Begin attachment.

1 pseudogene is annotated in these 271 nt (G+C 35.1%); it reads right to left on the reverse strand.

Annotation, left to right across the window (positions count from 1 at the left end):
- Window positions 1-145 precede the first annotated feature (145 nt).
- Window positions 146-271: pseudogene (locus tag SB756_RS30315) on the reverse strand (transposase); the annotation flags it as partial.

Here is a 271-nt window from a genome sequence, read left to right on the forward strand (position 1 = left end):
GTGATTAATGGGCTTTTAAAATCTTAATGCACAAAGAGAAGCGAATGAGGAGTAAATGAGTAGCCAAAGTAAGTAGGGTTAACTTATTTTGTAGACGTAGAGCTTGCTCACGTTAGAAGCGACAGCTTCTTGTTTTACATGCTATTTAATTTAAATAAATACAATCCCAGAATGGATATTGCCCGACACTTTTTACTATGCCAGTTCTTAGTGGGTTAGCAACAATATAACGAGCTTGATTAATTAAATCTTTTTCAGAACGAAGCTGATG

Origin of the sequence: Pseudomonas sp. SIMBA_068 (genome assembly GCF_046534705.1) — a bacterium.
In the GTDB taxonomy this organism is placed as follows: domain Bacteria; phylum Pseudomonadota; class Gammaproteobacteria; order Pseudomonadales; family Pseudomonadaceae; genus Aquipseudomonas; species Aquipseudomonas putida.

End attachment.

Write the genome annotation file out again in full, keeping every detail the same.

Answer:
1 pseudogene is annotated in these 271 nt (G+C 35.1%); it reads right to left on the reverse strand.

Annotation, left to right across the window (positions count from 1 at the left end):
- Window positions 1-145 precede the first annotated feature (145 nt).
- Window positions 146-271: pseudogene (locus tag SB756_RS30315) on the reverse strand (transposase); the annotation flags it as partial.

Here is a 271-nt window from a genome sequence, read left to right on the forward strand (position 1 = left end):
GTGATTAATGGGCTTTTAAAATCTTAATGCACAAAGAGAAGCGAATGAGGAGTAAATGAGTAGCCAAAGTAAGTAGGGTTAACTTATTTTGTAGACGTAGAGCTTGCTCACGTTAGAAGCGACAGCTTCTTGTTTTACATGCTATTTAATTTAAATAAATACAATCCCAGAATGGATATTGCCCGACACTTTTTACTATGCCAGTTCTTAGTGGGTTAGCAACAATATAACGAGCTTGATTAATTAAATCTTTTTCAGAACGAAGCTGATG

Origin of the sequence: Pseudomonas sp. SIMBA_068 (genome assembly GCF_046534705.1) — a bacterium.
In the GTDB taxonomy this organism is placed as follows: domain Bacteria; phylum Pseudomonadota; class Gammaproteobacteria; order Pseudomonadales; family Pseudomonadaceae; genus Aquipseudomonas; species Aquipseudomonas putida.